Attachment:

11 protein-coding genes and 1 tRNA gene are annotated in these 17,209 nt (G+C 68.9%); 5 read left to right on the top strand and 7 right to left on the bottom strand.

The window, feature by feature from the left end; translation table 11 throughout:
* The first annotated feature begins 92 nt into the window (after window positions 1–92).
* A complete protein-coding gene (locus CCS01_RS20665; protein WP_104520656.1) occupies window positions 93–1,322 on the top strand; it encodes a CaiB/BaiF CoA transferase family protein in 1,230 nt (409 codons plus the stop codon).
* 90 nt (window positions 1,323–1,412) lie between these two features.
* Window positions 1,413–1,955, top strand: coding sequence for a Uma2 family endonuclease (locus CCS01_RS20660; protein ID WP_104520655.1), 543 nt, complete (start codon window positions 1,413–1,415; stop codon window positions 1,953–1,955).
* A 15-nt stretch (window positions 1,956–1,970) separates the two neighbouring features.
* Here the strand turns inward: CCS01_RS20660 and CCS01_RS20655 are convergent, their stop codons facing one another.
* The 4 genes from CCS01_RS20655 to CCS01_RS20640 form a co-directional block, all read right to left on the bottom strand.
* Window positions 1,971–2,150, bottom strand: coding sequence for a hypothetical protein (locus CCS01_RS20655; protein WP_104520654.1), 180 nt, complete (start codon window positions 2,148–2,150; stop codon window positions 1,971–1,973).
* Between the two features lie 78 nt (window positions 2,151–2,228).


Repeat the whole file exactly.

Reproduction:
11 protein-coding genes and 1 tRNA gene are annotated in these 17,209 nt (G+C 68.9%); 5 read left to right on the top strand and 7 right to left on the bottom strand.

The window, feature by feature from the left end; translation table 11 throughout:
* The first annotated feature begins 92 nt into the window (after window positions 1–92).
* A complete protein-coding gene (locus CCS01_RS20665; protein WP_104520656.1) occupies window positions 93–1,322 on the top strand; it encodes a CaiB/BaiF CoA transferase family protein in 1,230 nt (409 codons plus the stop codon).
* 90 nt (window positions 1,323–1,412) lie between these two features.
* Window positions 1,413–1,955, top strand: coding sequence for a Uma2 family endonuclease (locus CCS01_RS20660; protein ID WP_104520655.1), 543 nt, complete (start codon window positions 1,413–1,415; stop codon window positions 1,953–1,955).
* A 15-nt stretch (window positions 1,956–1,970) separates the two neighbouring features.
* Here the strand turns inward: CCS01_RS20660 and CCS01_RS20655 are convergent, their stop codons facing one another.
* The 4 genes from CCS01_RS20655 to CCS01_RS20640 form a co-directional block, all read right to left on the bottom strand.
* Window positions 1,971–2,150, bottom strand: coding sequence for a hypothetical protein (locus CCS01_RS20655; protein WP_104520654.1), 180 nt, complete (start codon window positions 2,148–2,150; stop codon window positions 1,971–1,973).
* Between the two features lie 78 nt (window positions 2,151–2,228).